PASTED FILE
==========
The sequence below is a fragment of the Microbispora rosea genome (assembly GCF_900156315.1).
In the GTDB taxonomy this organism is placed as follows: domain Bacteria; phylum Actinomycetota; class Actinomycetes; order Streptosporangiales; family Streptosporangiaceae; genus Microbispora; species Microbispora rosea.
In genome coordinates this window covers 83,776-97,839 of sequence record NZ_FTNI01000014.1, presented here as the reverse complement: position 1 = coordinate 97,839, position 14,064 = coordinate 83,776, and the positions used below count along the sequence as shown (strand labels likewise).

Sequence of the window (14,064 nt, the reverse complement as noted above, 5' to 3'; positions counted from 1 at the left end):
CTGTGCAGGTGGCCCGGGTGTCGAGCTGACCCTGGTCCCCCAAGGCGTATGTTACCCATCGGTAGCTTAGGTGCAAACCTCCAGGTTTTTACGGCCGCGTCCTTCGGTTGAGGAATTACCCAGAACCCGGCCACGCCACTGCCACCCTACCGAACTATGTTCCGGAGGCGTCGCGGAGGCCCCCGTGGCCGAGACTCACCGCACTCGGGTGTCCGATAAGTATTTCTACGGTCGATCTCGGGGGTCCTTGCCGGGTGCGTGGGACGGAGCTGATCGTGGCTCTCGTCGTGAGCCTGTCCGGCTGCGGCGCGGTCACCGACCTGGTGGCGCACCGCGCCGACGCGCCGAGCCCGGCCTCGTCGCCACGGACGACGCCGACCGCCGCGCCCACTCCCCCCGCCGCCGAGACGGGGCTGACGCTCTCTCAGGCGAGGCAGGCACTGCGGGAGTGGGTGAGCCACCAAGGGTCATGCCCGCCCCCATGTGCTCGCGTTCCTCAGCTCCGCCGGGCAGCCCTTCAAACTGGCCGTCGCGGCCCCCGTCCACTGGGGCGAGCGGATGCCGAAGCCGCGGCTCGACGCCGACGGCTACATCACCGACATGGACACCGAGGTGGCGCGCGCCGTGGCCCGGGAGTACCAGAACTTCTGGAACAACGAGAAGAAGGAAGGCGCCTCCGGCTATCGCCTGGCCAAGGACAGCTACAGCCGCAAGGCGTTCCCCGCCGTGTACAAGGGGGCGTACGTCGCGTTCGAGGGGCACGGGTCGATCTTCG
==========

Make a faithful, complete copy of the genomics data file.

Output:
The sequence below is a fragment of the Microbispora rosea genome (assembly GCF_900156315.1).
In the GTDB taxonomy this organism is placed as follows: domain Bacteria; phylum Actinomycetota; class Actinomycetes; order Streptosporangiales; family Streptosporangiaceae; genus Microbispora; species Microbispora rosea.
In genome coordinates this window covers 83,776-97,839 of sequence record NZ_FTNI01000014.1, presented here as the reverse complement: position 1 = coordinate 97,839, position 14,064 = coordinate 83,776, and the positions used below count along the sequence as shown (strand labels likewise).

Sequence of the window (14,064 nt, the reverse complement as noted above, 5' to 3'; positions counted from 1 at the left end):
CTGTGCAGGTGGCCCGGGTGTCGAGCTGACCCTGGTCCCCCAAGGCGTATGTTACCCATCGGTAGCTTAGGTGCAAACCTCCAGGTTTTTACGGCCGCGTCCTTCGGTTGAGGAATTACCCAGAACCCGGCCACGCCACTGCCACCCTACCGAACTATGTTCCGGAGGCGTCGCGGAGGCCCCCGTGGCCGAGACTCACCGCACTCGGGTGTCCGATAAGTATTTCTACGGTCGATCTCGGGGGTCCTTGCCGGGTGCGTGGGACGGAGCTGATCGTGGCTCTCGTCGTGAGCCTGTCCGGCTGCGGCGCGGTCACCGACCTGGTGGCGCACCGCGCCGACGCGCCGAGCCCGGCCTCGTCGCCACGGACGACGCCGACCGCCGCGCCCACTCCCCCCGCCGCCGAGACGGGGCTGACGCTCTCTCAGGCGAGGCAGGCACTGCGGGAGTGGGTGAGCCACCAAGGGTCATGCCCGCCCCCATGTGCTCGCGTTCCTCAGCTCCGCCGGGCAGCCCTTCAAACTGGCCGTCGCGGCCCCCGTCCACTGGGGCGAGCGGATGCCGAAGCCGCGGCTCGACGCCGACGGCTACATCACCGACATGGACACCGAGGTGGCGCGCGCCGTGGCCCGGGAGTACCAGAACTTCTGGAACAACGAGAAGAAGGAAGGCGCCTCCGGCTATCGCCTGGCCAAGGACAGCTACAGCCGCAAGGCGTTCCCCGCCGTGTACAAGGGGGCGTACGTCGCGTTCGAGGGGCACGGGTCGATCTTCG